I then let the players play in said sandbox, they can (though rarely do) follow the 'plot line' I offered as a suggestion. In that case I wing it. My goal as a game master is to make sure that I have enough of a sandbox ready, and that I have enough resources to wing it with, that my players never realize that they ever set foot outside of my prepared game. That rarely happens of course, but it is my personal goal.
(To me I *win* if my players have fun and I enjoy running the game, I *lose* if it stops being fun to run the game. As a player I *win* If I am having fun playing, and I *lose* if I am not having fun.)

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Unread postPosted: Fri Dec 26, 2014 8:52 pm
  

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I plan out the plot hook and the beginning setting, a couple of plot points and then let it happen. Been caught with my pants down a couple of times, needed to call a "bathroom break" a few times, but all in all people seem to enjoy it. And with my barebones style, listening to players discuss what my "detailed" plan must be often either gives me ideas to add to the current plot or thoughts on future plots.


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Unread postPosted: Mon Dec 29, 2014 12:35 pm
  

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SpiritInterface wrote:
Rough plan for the campaign (basic story line) with further planning for each chapter/session (build the villains and basics of encounters), and then wing/improvise the details during the session (mostly react to the players actions).


^^ this is usual SOP in our group. We have a lot of out-of-box thinkers, so current GM long ago resigned himself that we may spectacularly derail his well laid out plans ...
He does take this w/ grace most of the time after asking for a 10-20min timeout while he adapts.

It's also worked the other way - we failed to bite the hook he'd given us, so he's had to either adapt to get us in the direction he wanted or equally as often, we later hear about the ramification of the "heroic PCs" not getting involved. It's usually done in such a way that very few of us feel railroaded.

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Unread postPosted: Wed Dec 31, 2014 2:51 am
  

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SpiritInterface wrote:
Rough plan for the campaign (basic story line) with further planning for each chapter/session (build the villains and basics of encounters), and then wing/improvise the details during the session (mostly react to the players actions).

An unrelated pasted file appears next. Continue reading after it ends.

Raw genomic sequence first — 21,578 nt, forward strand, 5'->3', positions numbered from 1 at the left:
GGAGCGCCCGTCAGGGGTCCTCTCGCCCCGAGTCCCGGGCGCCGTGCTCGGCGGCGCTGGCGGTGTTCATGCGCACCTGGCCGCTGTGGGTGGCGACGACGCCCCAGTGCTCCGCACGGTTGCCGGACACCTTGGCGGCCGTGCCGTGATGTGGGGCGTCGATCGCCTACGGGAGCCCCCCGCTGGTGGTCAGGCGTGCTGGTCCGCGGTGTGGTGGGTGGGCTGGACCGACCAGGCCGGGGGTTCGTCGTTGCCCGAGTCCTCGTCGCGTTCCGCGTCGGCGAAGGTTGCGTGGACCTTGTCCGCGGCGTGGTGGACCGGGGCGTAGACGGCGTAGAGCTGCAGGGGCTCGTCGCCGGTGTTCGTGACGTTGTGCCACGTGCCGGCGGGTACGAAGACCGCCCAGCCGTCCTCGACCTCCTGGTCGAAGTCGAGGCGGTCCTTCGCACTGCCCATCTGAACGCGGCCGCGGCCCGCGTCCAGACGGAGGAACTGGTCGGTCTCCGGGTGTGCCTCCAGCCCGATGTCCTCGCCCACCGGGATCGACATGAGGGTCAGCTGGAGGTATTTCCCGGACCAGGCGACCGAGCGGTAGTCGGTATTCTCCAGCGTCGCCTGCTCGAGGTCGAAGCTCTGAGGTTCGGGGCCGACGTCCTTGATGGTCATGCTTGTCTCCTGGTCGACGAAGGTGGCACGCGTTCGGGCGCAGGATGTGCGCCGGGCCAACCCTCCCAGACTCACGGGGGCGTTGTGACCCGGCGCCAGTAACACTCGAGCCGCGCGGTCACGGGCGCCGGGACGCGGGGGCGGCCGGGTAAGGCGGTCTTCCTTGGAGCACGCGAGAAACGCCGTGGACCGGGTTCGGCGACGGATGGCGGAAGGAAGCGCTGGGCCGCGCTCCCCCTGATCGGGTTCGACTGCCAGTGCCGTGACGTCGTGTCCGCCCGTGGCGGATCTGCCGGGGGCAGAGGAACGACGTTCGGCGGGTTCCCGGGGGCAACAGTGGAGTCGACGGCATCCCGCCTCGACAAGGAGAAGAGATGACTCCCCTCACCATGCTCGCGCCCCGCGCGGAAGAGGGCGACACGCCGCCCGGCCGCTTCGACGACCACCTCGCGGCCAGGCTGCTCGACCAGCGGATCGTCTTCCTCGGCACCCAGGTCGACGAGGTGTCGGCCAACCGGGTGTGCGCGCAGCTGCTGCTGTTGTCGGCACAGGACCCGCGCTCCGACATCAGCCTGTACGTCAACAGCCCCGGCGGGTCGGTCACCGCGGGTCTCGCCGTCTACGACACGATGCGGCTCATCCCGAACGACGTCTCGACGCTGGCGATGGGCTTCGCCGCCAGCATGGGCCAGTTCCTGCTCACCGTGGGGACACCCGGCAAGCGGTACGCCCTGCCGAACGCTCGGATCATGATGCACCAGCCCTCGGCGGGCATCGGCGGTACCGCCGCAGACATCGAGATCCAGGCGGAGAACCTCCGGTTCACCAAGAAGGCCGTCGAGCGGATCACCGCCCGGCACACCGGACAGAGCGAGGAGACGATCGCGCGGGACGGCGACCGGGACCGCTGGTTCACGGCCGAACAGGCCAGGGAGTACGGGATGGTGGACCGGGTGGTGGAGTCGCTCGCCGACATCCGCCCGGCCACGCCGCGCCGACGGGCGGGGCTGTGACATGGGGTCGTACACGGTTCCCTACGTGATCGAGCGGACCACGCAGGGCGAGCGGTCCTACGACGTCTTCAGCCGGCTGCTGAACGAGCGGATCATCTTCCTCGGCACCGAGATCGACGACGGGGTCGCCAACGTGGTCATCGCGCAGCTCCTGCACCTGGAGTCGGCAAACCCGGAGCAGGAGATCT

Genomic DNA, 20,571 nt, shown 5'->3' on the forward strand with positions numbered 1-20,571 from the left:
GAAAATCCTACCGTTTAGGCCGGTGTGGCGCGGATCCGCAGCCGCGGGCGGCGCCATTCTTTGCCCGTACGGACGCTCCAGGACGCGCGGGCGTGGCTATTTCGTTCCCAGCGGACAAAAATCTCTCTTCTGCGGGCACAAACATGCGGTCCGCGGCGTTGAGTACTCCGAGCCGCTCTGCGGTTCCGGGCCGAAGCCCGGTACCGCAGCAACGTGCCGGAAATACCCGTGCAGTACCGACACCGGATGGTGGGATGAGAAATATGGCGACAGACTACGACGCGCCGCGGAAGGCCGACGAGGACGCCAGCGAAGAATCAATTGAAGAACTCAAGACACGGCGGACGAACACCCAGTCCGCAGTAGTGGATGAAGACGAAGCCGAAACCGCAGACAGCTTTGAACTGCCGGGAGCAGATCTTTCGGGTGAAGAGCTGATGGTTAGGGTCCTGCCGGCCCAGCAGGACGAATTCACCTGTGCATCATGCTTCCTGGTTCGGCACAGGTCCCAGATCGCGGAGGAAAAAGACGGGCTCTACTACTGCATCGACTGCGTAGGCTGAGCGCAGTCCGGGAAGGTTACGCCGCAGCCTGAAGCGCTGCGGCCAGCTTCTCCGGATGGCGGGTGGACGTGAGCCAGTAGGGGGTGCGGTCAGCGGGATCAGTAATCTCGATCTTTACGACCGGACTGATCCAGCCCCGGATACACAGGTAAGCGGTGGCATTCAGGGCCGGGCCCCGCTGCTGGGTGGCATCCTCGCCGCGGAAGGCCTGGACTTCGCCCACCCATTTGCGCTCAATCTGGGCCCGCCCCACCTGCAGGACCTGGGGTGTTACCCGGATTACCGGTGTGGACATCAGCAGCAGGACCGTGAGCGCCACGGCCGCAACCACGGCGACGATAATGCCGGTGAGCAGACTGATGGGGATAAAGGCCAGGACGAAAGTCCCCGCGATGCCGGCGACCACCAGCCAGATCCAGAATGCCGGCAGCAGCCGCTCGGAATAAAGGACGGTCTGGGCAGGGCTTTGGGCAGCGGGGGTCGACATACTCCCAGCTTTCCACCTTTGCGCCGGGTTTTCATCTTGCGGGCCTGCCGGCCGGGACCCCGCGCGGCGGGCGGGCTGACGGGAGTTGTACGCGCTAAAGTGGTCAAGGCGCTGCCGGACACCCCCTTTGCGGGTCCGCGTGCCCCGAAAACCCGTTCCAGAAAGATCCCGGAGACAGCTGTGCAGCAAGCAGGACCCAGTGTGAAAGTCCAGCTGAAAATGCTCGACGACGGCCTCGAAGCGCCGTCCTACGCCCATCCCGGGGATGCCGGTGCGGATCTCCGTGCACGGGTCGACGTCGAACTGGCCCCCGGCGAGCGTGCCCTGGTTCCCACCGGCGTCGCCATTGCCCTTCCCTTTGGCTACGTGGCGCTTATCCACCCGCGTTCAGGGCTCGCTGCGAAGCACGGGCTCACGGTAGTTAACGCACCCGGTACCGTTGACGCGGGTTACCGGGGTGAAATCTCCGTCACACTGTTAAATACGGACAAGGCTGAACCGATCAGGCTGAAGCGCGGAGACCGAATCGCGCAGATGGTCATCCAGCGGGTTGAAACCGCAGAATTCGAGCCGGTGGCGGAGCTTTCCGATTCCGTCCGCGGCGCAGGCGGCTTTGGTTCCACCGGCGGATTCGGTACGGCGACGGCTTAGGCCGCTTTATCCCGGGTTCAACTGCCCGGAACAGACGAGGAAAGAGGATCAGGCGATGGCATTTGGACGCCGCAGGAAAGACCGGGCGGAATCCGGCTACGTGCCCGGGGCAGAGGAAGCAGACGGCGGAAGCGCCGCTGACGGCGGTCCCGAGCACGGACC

What he said.

Bill wrote:
I compile resources and then BS my way through the story using them, most of the time. It's what's occasionally referred to as sandbox style play. The world exists and players can do what they like. Things happen around them and can affect the world whether the players choose to involve themselves or not. I throw out many plot-hooks, but I don't have a specific direction in mind for the game to advance in and they are not required to take any of them.

I like to have the following in front of me when I run a game:
A pregenerated list of names; especially when I'm trying to maintain a consistent cultural tone.
A map of the area that the current game is set in; Google Maps is my friend.
Notes regarding established NPCs that may be encountered, their agendas, and who opposes those agendas.
A list of commonly available goods and services, including prices.
NPC stats for commonly encountered antagonists, if I have prepared them; I usually don't.

I really like this list, great new GM advice. The one part of this list I always fall short on is list of names. My old group had a joke where everyone unimportant was just named Bob.

Killer Cyborg wrote:
"A plan is just a list of things that never happen."

No truer statement has ever been placed on these forums.

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Unread postPosted: Wed Dec 31, 2014 3:29 am
  

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like most others a mix of both, i do set out an outline sometimes into great detail but i always try to be flexible enough to flow if it doesn't go that way.


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Unread postPosted: Fri Jan 02, 2015 3:37 am